Hardison v. Coleman

Citation164 So. 520,121 Fla. 892
PartiesHARDISON v. COLEMAN, Sheriff.
Decision Date11 December 1935
CourtUnited States State Supreme Court of Florida

En Banc.

Proceeding in the original jurisdiction of the Supreme Court on petition for a writ of habeas corpus by L. B. Hardison against D. C Coleman, as sheriff of Dade county, Fla.

Petitioner discharged.


H. H. Wells, B. K. Roberts, and William K Whitfield, all of Tallahassee, and J. Fritz Gordon, of Miami for petitioner.

G. A. Worley, State's Atty., J. W. Watson, Jr., and Abe Aronovitz, all of Miami, for respondent.


ELLIS Presiding Justice.

L. B. Hardison in November, 1935, kept in his place of business a mechanical device or machine commonly called and known as a 'slot machine.'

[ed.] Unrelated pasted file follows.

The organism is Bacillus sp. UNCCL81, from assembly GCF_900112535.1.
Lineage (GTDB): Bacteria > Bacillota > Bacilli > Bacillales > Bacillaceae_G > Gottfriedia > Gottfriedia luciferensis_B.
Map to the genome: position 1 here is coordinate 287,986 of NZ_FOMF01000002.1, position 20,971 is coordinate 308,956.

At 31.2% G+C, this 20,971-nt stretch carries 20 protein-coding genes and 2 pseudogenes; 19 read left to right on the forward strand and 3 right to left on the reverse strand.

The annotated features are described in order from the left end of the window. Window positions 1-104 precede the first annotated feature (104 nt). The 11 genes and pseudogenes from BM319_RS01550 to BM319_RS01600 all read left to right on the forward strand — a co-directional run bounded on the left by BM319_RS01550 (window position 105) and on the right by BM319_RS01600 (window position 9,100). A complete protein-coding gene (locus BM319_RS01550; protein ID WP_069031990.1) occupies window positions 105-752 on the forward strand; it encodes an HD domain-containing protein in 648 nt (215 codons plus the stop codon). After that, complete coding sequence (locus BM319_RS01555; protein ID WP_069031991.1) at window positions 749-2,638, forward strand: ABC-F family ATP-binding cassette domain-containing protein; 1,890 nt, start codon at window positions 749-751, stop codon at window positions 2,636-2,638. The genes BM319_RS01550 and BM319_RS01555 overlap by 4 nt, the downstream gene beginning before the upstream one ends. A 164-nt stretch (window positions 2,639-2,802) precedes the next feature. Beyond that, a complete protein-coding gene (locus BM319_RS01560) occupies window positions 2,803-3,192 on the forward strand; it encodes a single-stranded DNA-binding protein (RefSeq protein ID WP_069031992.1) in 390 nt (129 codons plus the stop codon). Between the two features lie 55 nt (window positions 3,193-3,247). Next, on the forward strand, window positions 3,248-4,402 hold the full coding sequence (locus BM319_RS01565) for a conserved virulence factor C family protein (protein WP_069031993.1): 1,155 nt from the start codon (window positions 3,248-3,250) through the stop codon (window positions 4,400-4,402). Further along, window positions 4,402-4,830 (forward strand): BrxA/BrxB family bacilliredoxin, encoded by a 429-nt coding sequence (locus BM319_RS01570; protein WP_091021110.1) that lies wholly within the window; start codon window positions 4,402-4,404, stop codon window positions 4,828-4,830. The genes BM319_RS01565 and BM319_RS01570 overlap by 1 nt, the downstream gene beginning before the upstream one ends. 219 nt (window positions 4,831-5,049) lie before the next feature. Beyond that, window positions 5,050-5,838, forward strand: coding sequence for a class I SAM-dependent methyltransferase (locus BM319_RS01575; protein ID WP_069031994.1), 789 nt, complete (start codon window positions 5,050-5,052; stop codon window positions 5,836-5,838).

A warrant for his arrest was issued by a justice of the peace upon an affidavit purporting to charge Hardison with the crime of conducting a lottery for money. The language of the warrant issued, and upon which he was arrested, charges the alleged offense in the following words: 'One L. B. Hardison did then and there unlawfully and feloniously set up and conduct a lottery for money.' That language is followed by a description of the so-called lottery, which it is alleged consisted of a certain mechanical device into which persons were 'solicited and permitted to insert in said mechanical device a certain coin or coins, namely: five cents (5¢ ) pieces, commonly known and called 'nickels,' lawful money of the United States of America, in consideration of which said nickel and nickels so deposited' the person or persons so depositing the same 'were allowed and permitted to pull a certain lever and handle on said mechanical device whereby certain wheels were set in motion with an understanding and agreement that if the said wheels when put in motion should stop in a certain order,' that the person 'so inserting coins in said machine and setting said wheels in motion by means of said handle and lever, would win a prize and prizes consisting of money, to-wit: five cent (5¢ ) coins, commonly called 'nickels' in numbers and amounts dependent upon the position in which said wheels so set in motion should stop and also under the agreement and understanding that if said wheels did not stop in a certain order,' then the 'persons playing said machine and inserting coins therein should receive nothing.'